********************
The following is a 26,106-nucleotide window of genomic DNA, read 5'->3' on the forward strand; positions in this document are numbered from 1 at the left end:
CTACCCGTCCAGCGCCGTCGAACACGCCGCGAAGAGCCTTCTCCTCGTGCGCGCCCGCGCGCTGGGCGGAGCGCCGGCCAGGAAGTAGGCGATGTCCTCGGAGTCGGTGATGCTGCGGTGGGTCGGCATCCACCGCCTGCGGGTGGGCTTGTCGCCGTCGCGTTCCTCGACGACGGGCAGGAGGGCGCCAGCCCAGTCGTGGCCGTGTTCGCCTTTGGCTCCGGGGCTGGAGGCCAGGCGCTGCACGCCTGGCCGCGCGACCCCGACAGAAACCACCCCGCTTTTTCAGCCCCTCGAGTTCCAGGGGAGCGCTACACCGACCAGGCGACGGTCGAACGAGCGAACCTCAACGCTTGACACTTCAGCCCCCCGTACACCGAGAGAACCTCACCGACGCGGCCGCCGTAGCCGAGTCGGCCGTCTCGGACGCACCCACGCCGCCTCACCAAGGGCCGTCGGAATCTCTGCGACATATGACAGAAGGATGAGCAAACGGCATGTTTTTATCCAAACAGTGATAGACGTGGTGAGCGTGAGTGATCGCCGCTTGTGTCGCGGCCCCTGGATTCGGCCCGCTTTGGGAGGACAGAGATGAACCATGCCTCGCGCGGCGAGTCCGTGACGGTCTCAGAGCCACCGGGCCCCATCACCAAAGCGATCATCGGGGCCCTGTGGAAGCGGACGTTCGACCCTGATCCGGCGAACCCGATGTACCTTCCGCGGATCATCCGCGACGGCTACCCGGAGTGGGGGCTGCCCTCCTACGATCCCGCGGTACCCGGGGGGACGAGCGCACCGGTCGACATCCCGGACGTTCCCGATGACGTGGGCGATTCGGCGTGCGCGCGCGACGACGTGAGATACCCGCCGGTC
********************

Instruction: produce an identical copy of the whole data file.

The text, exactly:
The following is a 26,106-nucleotide window of genomic DNA, read 5'->3' on the forward strand; positions in this document are numbered from 1 at the left end:
CTACCCGTCCAGCGCCGTCGAACACGCCGCGAAGAGCCTTCTCCTCGTGCGCGCCCGCGCGCTGGGCGGAGCGCCGGCCAGGAAGTAGGCGATGTCCTCGGAGTCGGTGATGCTGCGGTGGGTCGGCATCCACCGCCTGCGGGTGGGCTTGTCGCCGTCGCGTTCCTCGACGACGGGCAGGAGGGCGCCAGCCCAGTCGTGGCCGTGTTCGCCTTTGGCTCCGGGGCTGGAGGCCAGGCGCTGCACGCCTGGCCGCGCGACCCCGACAGAAACCACCCCGCTTTTTCAGCCCCTCGAGTTCCAGGGGAGCGCTACACCGACCAGGCGACGGTCGAACGAGCGAACCTCAACGCTTGACACTTCAGCCCCCCGTACACCGAGAGAACCTCACCGACGCGGCCGCCGTAGCCGAGTCGGCCGTCTCGGACGCACCCACGCCGCCTCACCAAGGGCCGTCGGAATCTCTGCGACATATGACAGAAGGATGAGCAAACGGCATGTTTTTATCCAAACAGTGATAGACGTGGTGAGCGTGAGTGATCGCCGCTTGTGTCGCGGCCCCTGGATTCGGCCCGCTTTGGGAGGACAGAGATGAACCATGCCTCGCGCGGCGAGTCCGTGACGGTCTCAGAGCCACCGGGCCCCATCACCAAAGCGATCATCGGGGCCCTGTGGAAGCGGACGTTCGACCCTGATCCGGCGAACCCGATGTACCTTCCGCGGATCATCCGCGACGGCTACCCGGAGTGGGGGCTGCCCTCCTACGATCCCGCGGTACCCGGGGGGACGAGCGCACCGGTCGACATCCCGGACGTTCCCGATGACGTGGGCGATTCGGCGTGCGCGCGCGACGACGTGAGATACCCGCCGGTC